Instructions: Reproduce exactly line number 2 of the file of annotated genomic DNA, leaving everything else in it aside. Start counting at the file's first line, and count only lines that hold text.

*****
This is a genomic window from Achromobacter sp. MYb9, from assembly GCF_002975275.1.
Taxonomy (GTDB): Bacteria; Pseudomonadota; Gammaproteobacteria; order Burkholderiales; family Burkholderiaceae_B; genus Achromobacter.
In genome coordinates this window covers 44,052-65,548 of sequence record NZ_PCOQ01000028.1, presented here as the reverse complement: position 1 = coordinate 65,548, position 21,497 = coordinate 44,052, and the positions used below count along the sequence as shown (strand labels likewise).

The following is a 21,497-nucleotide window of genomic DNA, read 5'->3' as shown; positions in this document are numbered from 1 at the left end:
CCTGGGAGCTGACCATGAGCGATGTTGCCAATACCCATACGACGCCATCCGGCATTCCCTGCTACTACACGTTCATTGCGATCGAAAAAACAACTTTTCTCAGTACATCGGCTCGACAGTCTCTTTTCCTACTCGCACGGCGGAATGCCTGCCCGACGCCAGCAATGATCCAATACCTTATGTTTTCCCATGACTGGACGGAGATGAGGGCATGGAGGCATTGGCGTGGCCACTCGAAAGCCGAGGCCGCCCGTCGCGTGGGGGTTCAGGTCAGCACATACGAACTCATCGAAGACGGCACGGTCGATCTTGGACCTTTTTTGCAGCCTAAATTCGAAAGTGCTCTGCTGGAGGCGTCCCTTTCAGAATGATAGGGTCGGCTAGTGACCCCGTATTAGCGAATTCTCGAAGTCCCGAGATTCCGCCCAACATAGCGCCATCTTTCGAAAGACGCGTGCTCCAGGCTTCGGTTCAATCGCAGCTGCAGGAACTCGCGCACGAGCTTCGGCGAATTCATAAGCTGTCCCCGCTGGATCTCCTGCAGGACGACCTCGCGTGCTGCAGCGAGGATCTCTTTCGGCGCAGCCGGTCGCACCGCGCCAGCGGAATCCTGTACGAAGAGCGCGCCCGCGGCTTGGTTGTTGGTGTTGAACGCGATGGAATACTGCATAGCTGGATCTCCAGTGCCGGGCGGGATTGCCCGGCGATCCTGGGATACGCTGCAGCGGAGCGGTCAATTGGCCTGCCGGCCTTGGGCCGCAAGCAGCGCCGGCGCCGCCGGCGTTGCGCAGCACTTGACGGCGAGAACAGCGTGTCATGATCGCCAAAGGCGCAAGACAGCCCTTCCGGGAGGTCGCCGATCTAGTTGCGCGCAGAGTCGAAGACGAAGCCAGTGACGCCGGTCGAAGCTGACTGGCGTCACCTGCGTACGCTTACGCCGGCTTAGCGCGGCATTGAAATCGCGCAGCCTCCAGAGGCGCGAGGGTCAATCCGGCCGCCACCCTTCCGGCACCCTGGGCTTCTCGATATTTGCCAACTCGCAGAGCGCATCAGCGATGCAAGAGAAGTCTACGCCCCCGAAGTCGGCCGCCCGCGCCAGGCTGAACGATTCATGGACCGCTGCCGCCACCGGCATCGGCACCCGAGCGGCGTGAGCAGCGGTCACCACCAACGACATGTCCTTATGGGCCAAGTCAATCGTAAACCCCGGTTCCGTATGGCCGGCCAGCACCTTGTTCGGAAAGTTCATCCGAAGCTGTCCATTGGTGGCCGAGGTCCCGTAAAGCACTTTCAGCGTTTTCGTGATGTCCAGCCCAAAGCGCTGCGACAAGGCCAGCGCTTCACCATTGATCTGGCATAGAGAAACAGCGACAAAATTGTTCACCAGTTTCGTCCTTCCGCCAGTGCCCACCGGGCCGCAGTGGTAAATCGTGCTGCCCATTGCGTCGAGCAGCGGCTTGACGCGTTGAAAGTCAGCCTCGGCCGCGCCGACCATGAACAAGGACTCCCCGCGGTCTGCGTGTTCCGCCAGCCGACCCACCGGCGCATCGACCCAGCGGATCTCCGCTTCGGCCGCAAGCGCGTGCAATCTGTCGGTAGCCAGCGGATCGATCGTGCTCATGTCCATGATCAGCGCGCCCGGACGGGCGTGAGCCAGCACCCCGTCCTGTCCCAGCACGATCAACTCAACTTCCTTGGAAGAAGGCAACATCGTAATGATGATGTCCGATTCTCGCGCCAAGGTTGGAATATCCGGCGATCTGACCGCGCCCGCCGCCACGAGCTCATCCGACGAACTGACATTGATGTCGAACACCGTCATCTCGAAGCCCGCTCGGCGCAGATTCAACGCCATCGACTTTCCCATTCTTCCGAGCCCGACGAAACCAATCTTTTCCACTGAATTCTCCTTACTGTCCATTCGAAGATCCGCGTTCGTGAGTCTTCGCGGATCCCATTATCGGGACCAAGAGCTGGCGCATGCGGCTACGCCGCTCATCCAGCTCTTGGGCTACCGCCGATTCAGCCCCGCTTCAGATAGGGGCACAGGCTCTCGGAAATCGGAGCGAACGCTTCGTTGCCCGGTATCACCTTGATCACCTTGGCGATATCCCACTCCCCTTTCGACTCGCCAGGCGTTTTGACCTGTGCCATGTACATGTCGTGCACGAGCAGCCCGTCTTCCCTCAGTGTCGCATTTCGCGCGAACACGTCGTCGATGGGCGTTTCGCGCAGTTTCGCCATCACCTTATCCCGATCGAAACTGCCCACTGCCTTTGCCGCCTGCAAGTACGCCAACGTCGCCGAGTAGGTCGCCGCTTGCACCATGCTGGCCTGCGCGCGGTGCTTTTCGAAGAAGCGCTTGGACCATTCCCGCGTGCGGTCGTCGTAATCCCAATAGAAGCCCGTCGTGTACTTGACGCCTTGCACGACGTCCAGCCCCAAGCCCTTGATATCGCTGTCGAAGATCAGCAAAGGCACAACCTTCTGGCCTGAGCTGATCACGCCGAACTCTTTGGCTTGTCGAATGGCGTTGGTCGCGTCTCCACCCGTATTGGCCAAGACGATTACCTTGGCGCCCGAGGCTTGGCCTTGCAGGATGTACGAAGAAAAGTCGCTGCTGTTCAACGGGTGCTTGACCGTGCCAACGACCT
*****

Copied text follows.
Taxonomy (GTDB): Bacteria; Pseudomonadota; Gammaproteobacteria; order Burkholderiales; family Burkholderiaceae_B; genus Achromobacter.